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Lawmakers push to challenge Florida redistricting proposals

TALLAHASSEE — As the high-stakes battle over drawing political boundaries goes to the November ballot, two veteran Florida U.S. representatives joined with business groups Monday to launch a campaign to defeat the proposals that would upend the way their districts are drawn.

Democratic Rep. Corrine Brown of Jacksonville and Republican Rep. Mario Diaz-Balart of Miami, both elected to Congress in 1992, said they will work to defeat Amendments 5 and 6 because they believe the standards will lead to less minority representation, not more.

"These amendments will have the effect of bleaching the state of Florida as it was before 1992 when minorities did not have the ability to elect candidates of their choice," said Diaz-Balart. "It's unworkable. It will have a devastating effect on minorities across the state."

The amendments, pushed by Fair Districts Florida, create standards that would make it harder for legislators to gerrymander political districts. Proponents say the standards will strengthen the rights of minorities under the 1965 Voting Rights Act by chiseling them into the Constitution, not weakening them.

"Reps. Diaz-Balart and Brown are sadly mistaken about Amendments 5 and 6," said Howard Simon, executive director of the American Civil Liberties Union of Florida. "These constitutional amendments are the most important changes that voters can make right now that will strengthen minority voting rights and protect the right of minorities to elect representatives of their choice."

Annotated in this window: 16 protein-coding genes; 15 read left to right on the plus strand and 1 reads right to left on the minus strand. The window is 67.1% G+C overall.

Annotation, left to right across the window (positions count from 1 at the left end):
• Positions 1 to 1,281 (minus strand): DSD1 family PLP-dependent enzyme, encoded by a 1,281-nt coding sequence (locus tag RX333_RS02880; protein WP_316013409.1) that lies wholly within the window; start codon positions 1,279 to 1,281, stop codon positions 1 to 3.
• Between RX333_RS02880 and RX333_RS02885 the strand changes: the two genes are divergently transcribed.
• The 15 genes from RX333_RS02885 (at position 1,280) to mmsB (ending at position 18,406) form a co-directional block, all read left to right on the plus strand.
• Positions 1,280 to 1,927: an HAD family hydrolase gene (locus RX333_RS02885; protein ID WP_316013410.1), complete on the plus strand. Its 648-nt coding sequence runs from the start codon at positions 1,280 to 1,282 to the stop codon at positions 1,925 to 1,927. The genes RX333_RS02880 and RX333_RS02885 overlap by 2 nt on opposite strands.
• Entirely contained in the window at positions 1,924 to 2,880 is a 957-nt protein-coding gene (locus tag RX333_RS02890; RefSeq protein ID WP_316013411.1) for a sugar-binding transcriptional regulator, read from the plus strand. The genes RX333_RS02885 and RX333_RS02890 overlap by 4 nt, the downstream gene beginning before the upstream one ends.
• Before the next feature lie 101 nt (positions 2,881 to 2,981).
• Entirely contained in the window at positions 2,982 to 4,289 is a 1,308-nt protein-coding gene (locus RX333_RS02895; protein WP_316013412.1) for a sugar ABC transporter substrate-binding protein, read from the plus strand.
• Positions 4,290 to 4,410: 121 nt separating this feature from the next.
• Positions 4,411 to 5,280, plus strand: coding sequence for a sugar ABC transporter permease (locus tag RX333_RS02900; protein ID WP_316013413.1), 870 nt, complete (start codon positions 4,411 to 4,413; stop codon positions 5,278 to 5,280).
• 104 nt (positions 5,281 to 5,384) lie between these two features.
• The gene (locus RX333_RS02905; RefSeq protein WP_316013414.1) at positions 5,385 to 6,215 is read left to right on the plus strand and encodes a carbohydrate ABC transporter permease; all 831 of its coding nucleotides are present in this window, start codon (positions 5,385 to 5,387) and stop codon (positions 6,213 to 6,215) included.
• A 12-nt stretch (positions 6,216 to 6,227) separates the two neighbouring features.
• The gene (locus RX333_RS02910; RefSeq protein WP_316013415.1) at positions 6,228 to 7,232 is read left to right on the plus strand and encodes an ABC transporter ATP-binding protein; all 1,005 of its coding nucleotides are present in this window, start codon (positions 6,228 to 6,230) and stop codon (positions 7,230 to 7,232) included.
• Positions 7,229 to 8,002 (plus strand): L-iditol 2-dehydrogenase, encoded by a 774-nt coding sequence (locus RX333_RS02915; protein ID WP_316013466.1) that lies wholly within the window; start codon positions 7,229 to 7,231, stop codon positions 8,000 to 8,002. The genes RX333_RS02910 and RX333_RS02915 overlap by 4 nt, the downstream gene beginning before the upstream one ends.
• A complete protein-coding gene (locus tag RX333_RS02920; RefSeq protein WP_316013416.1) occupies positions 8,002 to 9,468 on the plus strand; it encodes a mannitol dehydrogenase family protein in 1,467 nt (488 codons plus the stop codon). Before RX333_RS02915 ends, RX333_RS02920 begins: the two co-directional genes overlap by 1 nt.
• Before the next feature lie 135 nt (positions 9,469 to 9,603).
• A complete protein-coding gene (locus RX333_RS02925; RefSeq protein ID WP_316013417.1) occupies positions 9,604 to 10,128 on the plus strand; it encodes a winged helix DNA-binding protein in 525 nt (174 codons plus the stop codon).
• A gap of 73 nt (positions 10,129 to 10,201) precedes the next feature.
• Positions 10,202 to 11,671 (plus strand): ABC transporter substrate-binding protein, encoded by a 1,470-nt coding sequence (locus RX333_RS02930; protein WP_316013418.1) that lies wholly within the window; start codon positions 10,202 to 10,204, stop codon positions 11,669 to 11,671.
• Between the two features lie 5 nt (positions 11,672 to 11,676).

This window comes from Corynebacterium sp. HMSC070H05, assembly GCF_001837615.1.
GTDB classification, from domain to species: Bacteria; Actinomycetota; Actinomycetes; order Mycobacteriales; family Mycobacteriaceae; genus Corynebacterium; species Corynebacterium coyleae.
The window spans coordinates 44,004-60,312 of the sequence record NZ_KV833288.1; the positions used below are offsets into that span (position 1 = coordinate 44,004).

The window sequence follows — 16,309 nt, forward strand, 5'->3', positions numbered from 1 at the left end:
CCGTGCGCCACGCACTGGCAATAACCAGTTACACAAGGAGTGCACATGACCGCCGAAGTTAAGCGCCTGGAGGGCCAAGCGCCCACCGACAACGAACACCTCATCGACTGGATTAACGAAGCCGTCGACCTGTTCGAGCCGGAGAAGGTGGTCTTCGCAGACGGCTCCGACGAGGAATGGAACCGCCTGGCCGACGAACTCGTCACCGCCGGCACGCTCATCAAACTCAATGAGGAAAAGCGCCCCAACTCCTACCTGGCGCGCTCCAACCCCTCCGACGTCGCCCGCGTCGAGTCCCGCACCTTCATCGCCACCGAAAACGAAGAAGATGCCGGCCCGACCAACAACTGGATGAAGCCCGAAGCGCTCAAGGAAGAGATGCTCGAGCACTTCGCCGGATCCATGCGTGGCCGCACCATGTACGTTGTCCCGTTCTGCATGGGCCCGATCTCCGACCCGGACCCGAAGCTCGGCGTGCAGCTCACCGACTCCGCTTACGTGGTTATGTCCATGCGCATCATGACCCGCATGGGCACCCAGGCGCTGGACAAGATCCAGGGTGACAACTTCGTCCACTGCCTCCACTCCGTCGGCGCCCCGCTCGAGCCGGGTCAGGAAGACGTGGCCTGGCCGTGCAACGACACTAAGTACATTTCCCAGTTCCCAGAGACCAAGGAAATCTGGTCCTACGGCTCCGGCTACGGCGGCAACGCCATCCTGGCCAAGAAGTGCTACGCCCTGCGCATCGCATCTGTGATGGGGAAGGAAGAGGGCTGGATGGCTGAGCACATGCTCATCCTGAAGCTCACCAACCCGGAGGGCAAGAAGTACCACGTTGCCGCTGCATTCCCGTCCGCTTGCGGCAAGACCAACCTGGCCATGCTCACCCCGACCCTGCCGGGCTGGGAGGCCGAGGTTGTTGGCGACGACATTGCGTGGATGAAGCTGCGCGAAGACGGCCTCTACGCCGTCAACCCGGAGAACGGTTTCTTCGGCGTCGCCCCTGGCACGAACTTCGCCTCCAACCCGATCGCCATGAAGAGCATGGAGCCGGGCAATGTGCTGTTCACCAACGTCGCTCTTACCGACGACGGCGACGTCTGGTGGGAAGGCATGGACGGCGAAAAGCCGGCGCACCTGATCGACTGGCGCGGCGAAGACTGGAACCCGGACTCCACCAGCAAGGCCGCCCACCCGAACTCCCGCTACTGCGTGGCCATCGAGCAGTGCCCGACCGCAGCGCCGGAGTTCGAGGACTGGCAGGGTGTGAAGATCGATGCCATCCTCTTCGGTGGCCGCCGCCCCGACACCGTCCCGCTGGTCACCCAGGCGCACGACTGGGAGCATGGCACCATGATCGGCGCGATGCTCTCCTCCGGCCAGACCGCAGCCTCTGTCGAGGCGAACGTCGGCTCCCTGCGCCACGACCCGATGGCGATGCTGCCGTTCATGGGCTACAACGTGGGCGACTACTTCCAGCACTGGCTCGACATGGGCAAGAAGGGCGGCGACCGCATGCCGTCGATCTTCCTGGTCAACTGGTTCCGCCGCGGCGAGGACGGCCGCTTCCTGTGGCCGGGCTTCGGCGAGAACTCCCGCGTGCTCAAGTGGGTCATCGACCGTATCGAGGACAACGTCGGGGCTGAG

The anti-amendment effort, known as the Protect Your Vote campaign, has enlisted the help of former Secretary of State Kurt Browning and the public relations firm of Ron Sachs Communications. The committee is ready to raise and spend "at least $4 (million) maybe more'' to defeat Amendments 5 and 6, Browning said, and will place ads on television. Associated Industries of Florida and the Florida Chamber of Commerce have lined up in support.

Browning warned the amendments would effectively "give the courts more influence in that process, which is unnecessary."

Brown and Diaz-Balart had hoped that a legislative countermeasure would also be on the ballot, but the Florida Supreme Court threw it out two weeks ago. They have also filed their own lawsuit seeking to keep Amendments 5 and 6 off the ballot, but have lost at every stop.

Florida's once-a-decade redistricting process has been riddled with court fights since 1992, when the court-drawn districts ushered in maps that concentrated minority voters into minority-majority districts.

Since then, the state has had three blacks and three Hispanics elected to Congress.

That year, the new maps resulted in diluting Democratic congressional districts and the Florida Legislature.

It also gradually allowed Republicans to control the Legislature and assume the majority in Florida's congressional delegation by the mid 1990s.

Supporters of the Fair Districts campaign argue that the amendment will impose standards that will allow for more geographically compact districts, increase competition for elected office and ensure that minorities are represented when districts are redrawn.

The group has raised $4.2 million to collect enough signatures to get on the ballot and defend the legal challenges. Much of the group's money came from trial lawyers, teachers, unions and out-of-state advocacy organizations.

Mary Ellen Klas can be reached at meklas@MiamiHerald.com.

Lawmakers push to challenge Florida redistricting proposals 09/20/10 [Last modified: Tuesday, September 21, 2010 7:03am]
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